Denver Trades Melo for Sanity

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Welcome home, Melo...

In the darkness of night the deal was finally done. Those who follow the NBA have been forced to follow this headline-to-be for months. Those in Denver and New York have been following this headline-to-be for over a year. Finally, it has come to fruition, and the headline-to-be is a headline to see.

Carmelo Anthony, the only player of consequence the Denver basketball community has known in recent memory, has been traded, along with Chauncey Billups, from the Nuggets to the New York Knicks. There are approximately 80 other features of note exchanging hands in the three-team deal (the trade was finally realized with the intervention of the Minnesota Timberwolves). Whatever… none of it matters. Denver gets a plethora of mid-level talent, some draft picks, and a some money in exchange for the only players in the deal of tangible value.

As this is being typed, it is 10pm MDT by a man who has called Denver home for over 10 years while calling the NBA a source of distraction for 30… and there will be no reason to read the reactions over the blogosphere, internet media, and newspapers tomorrow, because those reactions are have already been reported for weeks.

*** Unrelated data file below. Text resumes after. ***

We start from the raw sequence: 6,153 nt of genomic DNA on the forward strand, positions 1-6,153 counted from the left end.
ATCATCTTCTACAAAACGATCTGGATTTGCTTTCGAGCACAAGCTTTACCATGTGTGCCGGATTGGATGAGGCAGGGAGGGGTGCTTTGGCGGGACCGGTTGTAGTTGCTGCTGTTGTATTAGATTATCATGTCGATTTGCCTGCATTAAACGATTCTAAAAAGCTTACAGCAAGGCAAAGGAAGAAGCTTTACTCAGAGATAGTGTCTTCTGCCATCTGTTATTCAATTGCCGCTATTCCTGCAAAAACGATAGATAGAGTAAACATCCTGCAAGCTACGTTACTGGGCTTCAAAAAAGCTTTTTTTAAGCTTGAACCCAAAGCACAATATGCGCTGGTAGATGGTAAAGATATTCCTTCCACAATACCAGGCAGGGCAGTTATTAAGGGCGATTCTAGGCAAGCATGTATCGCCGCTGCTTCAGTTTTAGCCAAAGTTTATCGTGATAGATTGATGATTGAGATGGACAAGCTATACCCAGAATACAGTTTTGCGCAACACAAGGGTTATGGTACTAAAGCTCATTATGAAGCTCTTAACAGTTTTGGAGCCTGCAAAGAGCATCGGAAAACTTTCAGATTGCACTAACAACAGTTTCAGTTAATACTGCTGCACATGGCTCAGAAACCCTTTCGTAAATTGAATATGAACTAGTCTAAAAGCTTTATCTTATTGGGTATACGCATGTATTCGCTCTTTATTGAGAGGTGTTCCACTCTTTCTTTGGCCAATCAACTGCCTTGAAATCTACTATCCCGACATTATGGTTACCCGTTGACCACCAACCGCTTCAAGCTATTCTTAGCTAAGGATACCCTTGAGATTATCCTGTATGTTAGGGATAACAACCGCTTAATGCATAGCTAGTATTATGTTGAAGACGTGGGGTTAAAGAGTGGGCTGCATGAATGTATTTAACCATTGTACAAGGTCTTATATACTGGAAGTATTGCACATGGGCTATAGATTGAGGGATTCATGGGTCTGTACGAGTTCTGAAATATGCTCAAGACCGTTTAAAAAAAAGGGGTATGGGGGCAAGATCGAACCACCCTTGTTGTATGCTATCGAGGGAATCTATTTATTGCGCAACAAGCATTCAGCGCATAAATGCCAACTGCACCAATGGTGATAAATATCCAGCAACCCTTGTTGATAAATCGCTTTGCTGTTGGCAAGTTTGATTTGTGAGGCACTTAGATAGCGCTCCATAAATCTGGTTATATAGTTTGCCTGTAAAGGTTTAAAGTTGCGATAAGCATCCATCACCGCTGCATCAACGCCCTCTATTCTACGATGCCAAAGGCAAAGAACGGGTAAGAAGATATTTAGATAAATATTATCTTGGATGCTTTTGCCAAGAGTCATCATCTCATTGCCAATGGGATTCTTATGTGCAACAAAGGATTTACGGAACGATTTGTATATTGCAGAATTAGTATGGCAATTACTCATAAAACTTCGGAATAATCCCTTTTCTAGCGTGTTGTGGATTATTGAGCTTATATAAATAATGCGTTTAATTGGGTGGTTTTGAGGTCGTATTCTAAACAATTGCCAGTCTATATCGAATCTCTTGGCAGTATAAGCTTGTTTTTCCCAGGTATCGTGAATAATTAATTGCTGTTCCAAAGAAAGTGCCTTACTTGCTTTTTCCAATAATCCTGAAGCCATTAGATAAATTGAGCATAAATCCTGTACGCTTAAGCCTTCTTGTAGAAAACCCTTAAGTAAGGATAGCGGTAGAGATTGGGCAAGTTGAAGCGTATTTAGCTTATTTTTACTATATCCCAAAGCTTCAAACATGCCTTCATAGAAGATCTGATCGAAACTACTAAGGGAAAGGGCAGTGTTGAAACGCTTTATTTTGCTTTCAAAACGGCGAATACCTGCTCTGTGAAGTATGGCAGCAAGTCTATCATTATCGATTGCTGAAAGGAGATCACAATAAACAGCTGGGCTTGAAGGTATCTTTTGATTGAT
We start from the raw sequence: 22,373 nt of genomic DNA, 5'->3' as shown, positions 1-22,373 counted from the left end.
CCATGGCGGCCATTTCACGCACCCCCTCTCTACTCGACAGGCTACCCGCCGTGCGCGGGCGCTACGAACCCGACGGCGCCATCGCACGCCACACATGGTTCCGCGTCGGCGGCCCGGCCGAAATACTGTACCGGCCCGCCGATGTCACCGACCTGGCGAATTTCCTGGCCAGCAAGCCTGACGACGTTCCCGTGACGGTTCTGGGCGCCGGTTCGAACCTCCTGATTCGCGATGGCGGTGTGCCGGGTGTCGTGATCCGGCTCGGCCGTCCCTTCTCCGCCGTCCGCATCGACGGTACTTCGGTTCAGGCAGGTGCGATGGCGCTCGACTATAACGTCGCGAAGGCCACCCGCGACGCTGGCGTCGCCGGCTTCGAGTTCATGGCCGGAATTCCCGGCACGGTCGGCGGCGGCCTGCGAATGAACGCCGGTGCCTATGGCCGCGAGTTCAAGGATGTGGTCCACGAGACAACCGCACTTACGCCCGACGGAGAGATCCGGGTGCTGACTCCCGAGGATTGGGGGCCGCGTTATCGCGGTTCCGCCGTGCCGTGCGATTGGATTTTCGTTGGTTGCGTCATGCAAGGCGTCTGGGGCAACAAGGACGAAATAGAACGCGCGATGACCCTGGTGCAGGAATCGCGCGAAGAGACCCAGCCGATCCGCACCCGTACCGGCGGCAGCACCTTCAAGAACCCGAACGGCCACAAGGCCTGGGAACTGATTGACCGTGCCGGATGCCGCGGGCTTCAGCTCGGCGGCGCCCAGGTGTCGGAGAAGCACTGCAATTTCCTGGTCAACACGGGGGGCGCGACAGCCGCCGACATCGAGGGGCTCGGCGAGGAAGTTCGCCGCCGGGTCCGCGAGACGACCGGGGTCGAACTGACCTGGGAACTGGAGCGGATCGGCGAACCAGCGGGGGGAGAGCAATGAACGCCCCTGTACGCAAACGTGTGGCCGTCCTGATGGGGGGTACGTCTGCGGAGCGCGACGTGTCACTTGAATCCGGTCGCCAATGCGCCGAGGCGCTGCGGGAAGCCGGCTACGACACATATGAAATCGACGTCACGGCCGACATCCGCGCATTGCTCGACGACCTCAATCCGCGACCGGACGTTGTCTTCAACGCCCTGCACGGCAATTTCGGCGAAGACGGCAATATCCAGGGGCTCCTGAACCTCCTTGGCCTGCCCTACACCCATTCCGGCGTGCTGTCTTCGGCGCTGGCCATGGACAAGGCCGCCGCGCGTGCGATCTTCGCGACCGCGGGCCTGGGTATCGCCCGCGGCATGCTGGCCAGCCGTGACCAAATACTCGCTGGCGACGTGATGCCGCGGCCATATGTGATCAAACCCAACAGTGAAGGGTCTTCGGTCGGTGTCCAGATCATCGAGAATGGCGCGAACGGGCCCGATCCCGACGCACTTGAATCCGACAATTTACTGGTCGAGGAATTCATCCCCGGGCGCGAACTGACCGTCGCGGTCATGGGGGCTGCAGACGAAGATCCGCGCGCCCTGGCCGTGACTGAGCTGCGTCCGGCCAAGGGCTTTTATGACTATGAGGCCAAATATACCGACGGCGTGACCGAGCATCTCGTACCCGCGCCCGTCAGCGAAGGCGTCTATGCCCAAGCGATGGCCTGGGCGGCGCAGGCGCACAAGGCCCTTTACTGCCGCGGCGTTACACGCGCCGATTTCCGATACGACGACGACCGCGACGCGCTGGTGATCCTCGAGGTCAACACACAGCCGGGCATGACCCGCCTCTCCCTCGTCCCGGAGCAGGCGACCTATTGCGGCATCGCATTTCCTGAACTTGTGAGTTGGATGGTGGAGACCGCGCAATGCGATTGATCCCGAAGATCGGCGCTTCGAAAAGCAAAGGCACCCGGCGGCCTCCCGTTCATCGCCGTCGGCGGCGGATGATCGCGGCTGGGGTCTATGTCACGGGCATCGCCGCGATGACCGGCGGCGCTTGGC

Melo and the insanity of basketball dreams will return to New York while Wilson Chandler, Raymond Felton, Danilo Gallinari, a bunch of picks and money, and the sanity of basketball reality return to Denver.

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The new king of MSG?

In New York the tide of optimism will rise to fever pitch. The Knicks have overachieved, sitting in second place in the Eastern Conference with a roster boasting only one definitive power (power forward Amare Stoudemire) as the deal goes down. The addition of Carmelo will mark, in the minds of most, the arrival of hope and dreams. This team will now be expected to compete against the Boston Celtics and Miami Heat for the right to represent the East in the NBA Finals, the compass of basketball greatness will once again point to the most passionate hardwood town in the country, and most will mark today as the beginning of dominance the Big Apple has felt is long overdue.

(And no, there will likely be no mention of the four starters they released in the process… this is the NBA. It’s not a league of teams. It’s a league of individuals.)

This is not shocking, it is not surprising, and it should not be offensive (unless you live in Boston… in Miami, they couldn’t give a fuck less).

What may shock is the joy that will pour from Denver. The town accepting a handful of could-be commodities and a future without a single blaze of hope will be as happy without Carmelo as New York will be with him. Most will suggest this is due to the aggravation built over months and months of speculation, the daily spew of negative emotion and insinuated hatred towards the Rocky Mountains from Melo’s own mouth, and the town’s desire to get away from this spotlight and to move on with their lives.